Workers’ Compensation News: Settlements Cannot Bar Medical Provider From Being Paid Without Notice

In a precedential decision that could potentially impact every Compromise & Release Settlement Agreement under the Pennsylvania Workers' Compensation Act, the Commonwealth Court in the case Armour Pharmacy v. Bureau of Workers’ Compensation Fee Review Hearing Office (National Fire Insurance Company of Hartford) (No. 1613 C.D. 2017) (decided August 7, 2018), has ruled that "The parties to a Compromise and Release Agreement can bind each other, but they cannot release themselves from liability to a person who is not a party to the C&R agreement and who has been given neither notice nor opportunity to be heard on the C&R Agreement."

The case involved a Fee Review Petition filed by Pharmacy for medications and compound creams that it had dispensed to Mark Kraayenbrink (Claimant). The Pharmacy filed a Petition for Review of an adjudication of the Bureau’s Fee Review Hearing Office when a Fee Review Officer vacated a Fee Review Determination by the Bureau’s Medical Fee Review Section that Pharmacy was entitled to $6,644.30 plus interest. The Fee Review Hearing Officer had released the Employer from liability for payment of this treatment based upon language contained in a C&R Agreement.

The Court concluded that "A C&R Agreement cannot be employed to avoid the procedures in the Act for challenging a provider's invoice or a fee review determination that the invoice must be paid. To hold otherwise would eviscerate Section 301(f.1)(5) and (6) of the Act and violate the due process of law guaranteed to providers."

This case impacts that handling of outstanding medical bills throughout the settlement negotiation process leading up to a final agreement of terms for the C&R Agreement between the parties since the Court rejected Employer’s argument that the language of C&R Agreement precludes liability for payment of the treatment. The Court explained that the specific language obligated Employer to pay for “reasonable and necessary” medical treatment, including compound creams, which were “incurred” before the hearing date. The Court finally reasoned that Pharmacy could not be deprived of its rights under the PA WC Act in accordance with due process of the law. Moving forward, the parties must ensure to obtain all outstanding medical bills and determine how the bills will be specifically reimbursed or not pursuant to the terms of the C&R Agreement.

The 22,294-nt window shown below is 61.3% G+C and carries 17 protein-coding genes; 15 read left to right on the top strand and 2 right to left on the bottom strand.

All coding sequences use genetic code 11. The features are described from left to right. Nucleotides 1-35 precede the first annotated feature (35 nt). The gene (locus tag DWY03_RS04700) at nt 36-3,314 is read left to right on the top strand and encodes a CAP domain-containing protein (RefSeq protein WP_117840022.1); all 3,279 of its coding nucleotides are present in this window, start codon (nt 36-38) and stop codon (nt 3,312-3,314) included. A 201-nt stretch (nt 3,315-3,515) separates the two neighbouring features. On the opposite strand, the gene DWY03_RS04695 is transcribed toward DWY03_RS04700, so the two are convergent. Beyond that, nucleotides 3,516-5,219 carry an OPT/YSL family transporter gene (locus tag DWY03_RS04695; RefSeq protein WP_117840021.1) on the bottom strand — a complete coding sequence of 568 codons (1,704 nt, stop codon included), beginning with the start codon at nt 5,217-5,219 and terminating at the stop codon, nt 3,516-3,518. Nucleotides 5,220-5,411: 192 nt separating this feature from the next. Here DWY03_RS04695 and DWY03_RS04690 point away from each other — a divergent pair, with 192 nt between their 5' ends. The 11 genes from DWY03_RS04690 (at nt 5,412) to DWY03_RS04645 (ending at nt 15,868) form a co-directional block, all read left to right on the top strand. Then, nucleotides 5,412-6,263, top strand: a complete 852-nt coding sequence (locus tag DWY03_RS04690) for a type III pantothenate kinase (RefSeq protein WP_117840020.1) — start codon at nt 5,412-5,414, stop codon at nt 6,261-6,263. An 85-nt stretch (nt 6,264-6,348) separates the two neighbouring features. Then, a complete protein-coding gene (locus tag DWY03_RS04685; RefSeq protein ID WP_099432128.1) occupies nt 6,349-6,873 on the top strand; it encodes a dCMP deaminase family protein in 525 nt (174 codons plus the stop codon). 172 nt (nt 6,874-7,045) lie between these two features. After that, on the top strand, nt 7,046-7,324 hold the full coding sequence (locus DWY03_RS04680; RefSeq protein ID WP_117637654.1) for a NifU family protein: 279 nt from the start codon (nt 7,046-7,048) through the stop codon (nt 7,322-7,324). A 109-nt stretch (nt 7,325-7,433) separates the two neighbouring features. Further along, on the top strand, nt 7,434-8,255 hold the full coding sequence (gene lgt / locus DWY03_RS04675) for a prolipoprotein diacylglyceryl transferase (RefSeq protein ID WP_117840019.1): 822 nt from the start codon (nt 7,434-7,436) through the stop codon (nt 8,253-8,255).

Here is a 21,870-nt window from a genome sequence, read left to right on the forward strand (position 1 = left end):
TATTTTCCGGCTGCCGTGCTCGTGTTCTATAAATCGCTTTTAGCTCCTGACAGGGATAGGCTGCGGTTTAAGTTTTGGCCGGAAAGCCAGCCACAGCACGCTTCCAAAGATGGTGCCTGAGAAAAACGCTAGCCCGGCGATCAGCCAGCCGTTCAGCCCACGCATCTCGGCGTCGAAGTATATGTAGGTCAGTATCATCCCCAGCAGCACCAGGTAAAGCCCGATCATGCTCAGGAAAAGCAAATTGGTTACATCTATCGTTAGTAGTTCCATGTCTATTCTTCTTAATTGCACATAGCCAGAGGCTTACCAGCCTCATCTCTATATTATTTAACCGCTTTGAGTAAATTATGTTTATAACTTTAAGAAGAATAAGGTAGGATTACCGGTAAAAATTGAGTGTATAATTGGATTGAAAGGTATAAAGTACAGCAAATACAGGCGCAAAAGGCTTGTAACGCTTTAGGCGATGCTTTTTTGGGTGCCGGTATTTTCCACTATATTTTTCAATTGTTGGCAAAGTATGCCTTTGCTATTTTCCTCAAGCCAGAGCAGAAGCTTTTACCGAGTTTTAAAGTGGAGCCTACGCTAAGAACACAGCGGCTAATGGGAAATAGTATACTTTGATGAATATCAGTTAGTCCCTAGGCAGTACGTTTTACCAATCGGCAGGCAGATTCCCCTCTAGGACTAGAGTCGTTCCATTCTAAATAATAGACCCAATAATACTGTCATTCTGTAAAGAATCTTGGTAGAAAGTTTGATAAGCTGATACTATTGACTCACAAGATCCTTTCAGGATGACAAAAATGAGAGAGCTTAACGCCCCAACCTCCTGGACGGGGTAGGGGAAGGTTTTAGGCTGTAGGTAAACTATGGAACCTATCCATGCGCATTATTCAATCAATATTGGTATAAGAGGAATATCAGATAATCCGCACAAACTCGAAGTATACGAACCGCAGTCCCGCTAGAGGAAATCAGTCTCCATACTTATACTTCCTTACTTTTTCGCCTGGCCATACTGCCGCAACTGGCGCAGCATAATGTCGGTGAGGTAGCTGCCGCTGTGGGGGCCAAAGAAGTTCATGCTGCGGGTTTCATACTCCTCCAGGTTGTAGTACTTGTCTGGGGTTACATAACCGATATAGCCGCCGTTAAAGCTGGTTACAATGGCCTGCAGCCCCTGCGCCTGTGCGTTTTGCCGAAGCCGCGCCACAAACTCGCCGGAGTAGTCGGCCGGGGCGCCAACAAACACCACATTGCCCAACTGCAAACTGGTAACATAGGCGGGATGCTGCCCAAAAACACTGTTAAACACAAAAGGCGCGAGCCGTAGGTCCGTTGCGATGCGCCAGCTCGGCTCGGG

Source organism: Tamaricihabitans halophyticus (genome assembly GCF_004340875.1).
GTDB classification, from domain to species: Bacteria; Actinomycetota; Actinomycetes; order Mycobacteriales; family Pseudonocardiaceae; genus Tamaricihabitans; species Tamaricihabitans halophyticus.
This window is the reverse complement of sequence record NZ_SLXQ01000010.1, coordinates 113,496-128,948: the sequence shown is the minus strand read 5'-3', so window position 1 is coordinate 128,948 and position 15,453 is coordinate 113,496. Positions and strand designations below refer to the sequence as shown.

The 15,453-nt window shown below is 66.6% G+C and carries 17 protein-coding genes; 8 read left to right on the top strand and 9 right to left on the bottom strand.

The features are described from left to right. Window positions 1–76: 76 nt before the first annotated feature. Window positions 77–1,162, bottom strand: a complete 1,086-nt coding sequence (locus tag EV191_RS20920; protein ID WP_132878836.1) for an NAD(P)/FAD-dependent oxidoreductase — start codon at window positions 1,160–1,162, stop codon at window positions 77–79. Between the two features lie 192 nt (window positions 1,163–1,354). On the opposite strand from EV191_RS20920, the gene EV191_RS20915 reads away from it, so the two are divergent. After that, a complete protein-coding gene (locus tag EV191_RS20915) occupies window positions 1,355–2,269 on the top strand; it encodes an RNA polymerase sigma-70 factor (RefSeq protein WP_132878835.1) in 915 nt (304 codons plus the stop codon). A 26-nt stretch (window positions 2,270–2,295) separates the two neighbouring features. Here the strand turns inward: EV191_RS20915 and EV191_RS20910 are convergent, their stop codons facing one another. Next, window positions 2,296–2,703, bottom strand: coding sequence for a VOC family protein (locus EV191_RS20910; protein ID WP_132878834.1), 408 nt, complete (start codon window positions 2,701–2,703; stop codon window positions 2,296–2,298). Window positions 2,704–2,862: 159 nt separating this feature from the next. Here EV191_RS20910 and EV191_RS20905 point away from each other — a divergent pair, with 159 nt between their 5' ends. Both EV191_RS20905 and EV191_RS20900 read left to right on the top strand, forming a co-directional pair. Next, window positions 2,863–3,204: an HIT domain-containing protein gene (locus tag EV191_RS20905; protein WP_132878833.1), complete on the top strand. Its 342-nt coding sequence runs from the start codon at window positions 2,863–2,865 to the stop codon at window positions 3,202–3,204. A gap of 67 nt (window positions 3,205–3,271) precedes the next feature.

Zachary M. Rubinich is a partner in our Philadelphia office. He focuses his practice on the defense of insurance carriers, self-insured entities and third-party administrators against workers’ compensation claims in Pennsylvania. Based on his extensive experience, the Pennsylvania Bar Association Workers’ Compensation Law Section has certified him as Specialist in the practice of workers’ compensation law. Zach has handled all aspects of litigation before workers’ compensation judges, the Workers’ Compensation Appeal Board, the Commonwealth Court and the Pennsylvania Supreme Court.  He routinely counsels employers, insurance carriers and third party administrators on claims management, workplace safety, return-to-work programs, employment practices and risk management. Zach has been appointed the Chair of the American Bar Association’s Tort Trial and Insurance Practice (TIPS) Workers’ Compensation and Employers’ Liability Law Committee for 2018-2019. He served as Vice-Chair of the ABA TIPS Workers’ Compensation and Employers’ Liability Law Committee for 2015-2016, 2016-2017 and 2017-2018.  In addition, Zach has been appointed as Vice-Chair of the 2017-2018 American Bar Association Standing Committee for Diversity and Inclusion. Zach has been rated AV Preeminent by Martindale-Hubbell for the sixth consecutive year in 2018. He has been selected as a Pennsylvania Rising Star by Super Lawyers from 2010 to 2014.

Zach can be reached directly at: (215) 575-4340 •